In my column for Antiwar.com this week, I teed off on the 9/11 anniversary to suggest that the U.S. government still doesn't come close to understanding the threat exemplified by that attack or having a good strategy for countering it. Al-Qaida and related groups are stateless terrorist groups; they can benefit from operating inside a nation-state with the cooperation of the government there, as they did in Afghanistan under the Taliban. But they don't require a state and they don't want to be state-sponsored (as some terrorism was during the communist era). Not only is the military a clumsy and ineffective tool -- at least a military not deeply steeped in counter-insurgency strategy and tactics, as ours wasn't and still isn't, -- it is largely counterproductive in this case.
Al-Qaida, as Rand terrorism expert put it a few years ago, is more like a franchise business than a state or state system. It has a "business" model it likes to teach adherents who can then go out and apply it in their local situation. Even the Rand Corp., hardly a nest of pacifists, issued a recent report saying that police and intelligence work is a better way to approach the terrorism problem than a military approach. Chuck Pena's book, "Winning the Un-War" is the best book-length trreatment of the issue. But to a man with a hammer everything looks like a nail. (Whether we'll have a hammer-like military when the Iraq misadventure is over (if it ever is) is another question.) So our government fell back on what seemed comfortable and familiar rather than really analyzing the problem and devising effective countermeasures -- not to mention that invading Iraq probably created more jihadist sympathizers than we'll ever be able to kill.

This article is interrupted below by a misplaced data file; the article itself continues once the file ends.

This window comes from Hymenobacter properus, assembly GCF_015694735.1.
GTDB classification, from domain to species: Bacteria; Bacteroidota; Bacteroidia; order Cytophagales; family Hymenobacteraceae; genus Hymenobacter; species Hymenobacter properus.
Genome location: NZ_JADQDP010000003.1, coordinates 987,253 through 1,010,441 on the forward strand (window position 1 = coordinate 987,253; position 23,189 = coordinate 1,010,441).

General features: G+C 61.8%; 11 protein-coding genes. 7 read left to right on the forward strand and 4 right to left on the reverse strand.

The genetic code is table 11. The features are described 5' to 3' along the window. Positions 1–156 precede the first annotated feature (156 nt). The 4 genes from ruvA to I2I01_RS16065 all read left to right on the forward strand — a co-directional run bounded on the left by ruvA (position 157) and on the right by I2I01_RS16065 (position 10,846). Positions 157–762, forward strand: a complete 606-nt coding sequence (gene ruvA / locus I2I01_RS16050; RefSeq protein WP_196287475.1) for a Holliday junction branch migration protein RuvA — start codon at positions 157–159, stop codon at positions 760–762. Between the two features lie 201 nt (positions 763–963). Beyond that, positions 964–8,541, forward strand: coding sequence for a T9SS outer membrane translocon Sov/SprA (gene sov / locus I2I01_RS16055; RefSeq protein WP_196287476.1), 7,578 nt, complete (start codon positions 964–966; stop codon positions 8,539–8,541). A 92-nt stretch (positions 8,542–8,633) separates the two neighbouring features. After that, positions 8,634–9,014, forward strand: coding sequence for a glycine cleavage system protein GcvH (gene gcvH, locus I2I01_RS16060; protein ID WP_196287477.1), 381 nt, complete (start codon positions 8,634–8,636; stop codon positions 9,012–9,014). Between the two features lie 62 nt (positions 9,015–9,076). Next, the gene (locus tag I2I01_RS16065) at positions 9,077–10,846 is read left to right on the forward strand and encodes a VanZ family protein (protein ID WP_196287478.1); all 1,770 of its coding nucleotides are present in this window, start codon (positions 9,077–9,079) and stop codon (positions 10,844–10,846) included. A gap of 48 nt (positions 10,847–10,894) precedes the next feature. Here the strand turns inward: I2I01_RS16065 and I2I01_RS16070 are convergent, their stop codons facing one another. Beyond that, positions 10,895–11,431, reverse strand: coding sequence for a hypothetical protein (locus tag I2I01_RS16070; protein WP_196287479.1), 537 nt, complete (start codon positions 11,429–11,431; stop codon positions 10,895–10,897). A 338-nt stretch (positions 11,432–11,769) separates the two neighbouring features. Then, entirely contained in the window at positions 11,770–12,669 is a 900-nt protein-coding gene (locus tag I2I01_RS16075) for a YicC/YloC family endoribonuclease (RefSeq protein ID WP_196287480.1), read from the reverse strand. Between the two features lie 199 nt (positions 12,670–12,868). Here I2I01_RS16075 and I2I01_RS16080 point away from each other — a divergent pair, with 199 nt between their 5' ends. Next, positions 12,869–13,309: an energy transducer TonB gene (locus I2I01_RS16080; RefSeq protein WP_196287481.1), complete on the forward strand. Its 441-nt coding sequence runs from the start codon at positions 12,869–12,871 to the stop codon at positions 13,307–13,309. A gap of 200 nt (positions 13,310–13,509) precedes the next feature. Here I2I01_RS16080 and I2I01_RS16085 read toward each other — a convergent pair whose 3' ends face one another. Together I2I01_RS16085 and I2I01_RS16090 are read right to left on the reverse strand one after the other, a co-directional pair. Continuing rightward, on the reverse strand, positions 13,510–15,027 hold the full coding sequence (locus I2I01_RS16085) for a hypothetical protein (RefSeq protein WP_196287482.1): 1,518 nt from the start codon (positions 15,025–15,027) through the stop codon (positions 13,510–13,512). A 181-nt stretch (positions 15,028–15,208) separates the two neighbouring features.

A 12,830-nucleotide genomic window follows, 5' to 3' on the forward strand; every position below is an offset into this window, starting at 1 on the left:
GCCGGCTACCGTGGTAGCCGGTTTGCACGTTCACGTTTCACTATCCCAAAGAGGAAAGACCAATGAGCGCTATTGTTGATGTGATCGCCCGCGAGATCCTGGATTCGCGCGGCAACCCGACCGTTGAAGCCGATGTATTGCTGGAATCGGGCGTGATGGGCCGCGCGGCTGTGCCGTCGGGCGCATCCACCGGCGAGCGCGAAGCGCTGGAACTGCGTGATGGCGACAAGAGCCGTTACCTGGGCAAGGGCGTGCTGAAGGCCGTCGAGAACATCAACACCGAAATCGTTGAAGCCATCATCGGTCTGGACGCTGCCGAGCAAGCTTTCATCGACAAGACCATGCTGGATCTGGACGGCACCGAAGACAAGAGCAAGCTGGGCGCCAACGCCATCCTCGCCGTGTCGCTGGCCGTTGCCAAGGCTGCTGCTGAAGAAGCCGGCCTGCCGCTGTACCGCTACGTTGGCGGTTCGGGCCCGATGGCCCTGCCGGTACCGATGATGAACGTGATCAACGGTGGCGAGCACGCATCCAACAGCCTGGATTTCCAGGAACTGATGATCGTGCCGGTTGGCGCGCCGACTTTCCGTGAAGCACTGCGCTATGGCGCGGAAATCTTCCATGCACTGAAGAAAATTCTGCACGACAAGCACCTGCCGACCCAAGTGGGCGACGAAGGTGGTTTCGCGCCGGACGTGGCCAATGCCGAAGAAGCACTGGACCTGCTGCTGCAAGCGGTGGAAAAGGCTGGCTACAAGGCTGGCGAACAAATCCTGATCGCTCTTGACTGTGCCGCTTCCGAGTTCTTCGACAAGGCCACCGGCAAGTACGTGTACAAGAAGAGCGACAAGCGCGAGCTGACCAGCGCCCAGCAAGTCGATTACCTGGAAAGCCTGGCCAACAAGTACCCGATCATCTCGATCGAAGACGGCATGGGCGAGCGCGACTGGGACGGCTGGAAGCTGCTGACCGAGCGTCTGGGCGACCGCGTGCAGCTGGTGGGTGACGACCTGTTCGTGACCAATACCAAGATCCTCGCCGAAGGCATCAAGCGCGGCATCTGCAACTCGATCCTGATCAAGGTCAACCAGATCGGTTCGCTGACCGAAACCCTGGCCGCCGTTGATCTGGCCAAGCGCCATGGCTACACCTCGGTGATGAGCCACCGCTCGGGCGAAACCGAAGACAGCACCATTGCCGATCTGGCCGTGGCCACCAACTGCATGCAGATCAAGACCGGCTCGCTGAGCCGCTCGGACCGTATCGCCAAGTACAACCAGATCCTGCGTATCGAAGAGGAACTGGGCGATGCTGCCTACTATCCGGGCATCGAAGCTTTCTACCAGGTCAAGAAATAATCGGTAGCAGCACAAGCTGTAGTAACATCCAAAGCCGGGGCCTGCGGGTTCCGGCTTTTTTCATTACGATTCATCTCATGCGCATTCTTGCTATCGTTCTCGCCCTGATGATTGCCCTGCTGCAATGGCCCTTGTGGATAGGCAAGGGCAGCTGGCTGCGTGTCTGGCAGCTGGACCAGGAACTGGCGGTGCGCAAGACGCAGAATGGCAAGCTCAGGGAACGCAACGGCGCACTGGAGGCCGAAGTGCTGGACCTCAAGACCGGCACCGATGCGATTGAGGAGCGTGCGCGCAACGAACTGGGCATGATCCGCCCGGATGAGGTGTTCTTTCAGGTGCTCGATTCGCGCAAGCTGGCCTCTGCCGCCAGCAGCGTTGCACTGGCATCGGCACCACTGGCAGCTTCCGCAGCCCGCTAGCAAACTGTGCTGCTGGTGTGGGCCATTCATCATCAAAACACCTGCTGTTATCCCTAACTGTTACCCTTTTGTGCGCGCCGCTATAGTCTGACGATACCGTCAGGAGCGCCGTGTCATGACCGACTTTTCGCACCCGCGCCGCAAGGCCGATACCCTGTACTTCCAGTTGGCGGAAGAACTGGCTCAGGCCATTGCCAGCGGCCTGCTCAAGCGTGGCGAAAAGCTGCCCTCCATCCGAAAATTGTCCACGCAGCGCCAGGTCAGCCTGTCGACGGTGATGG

By the way, here's a link to my previous week's column. Sometimes Antiwar uses a generic url the first week a column is up and assigns it a more specific url when the next week's column comes it.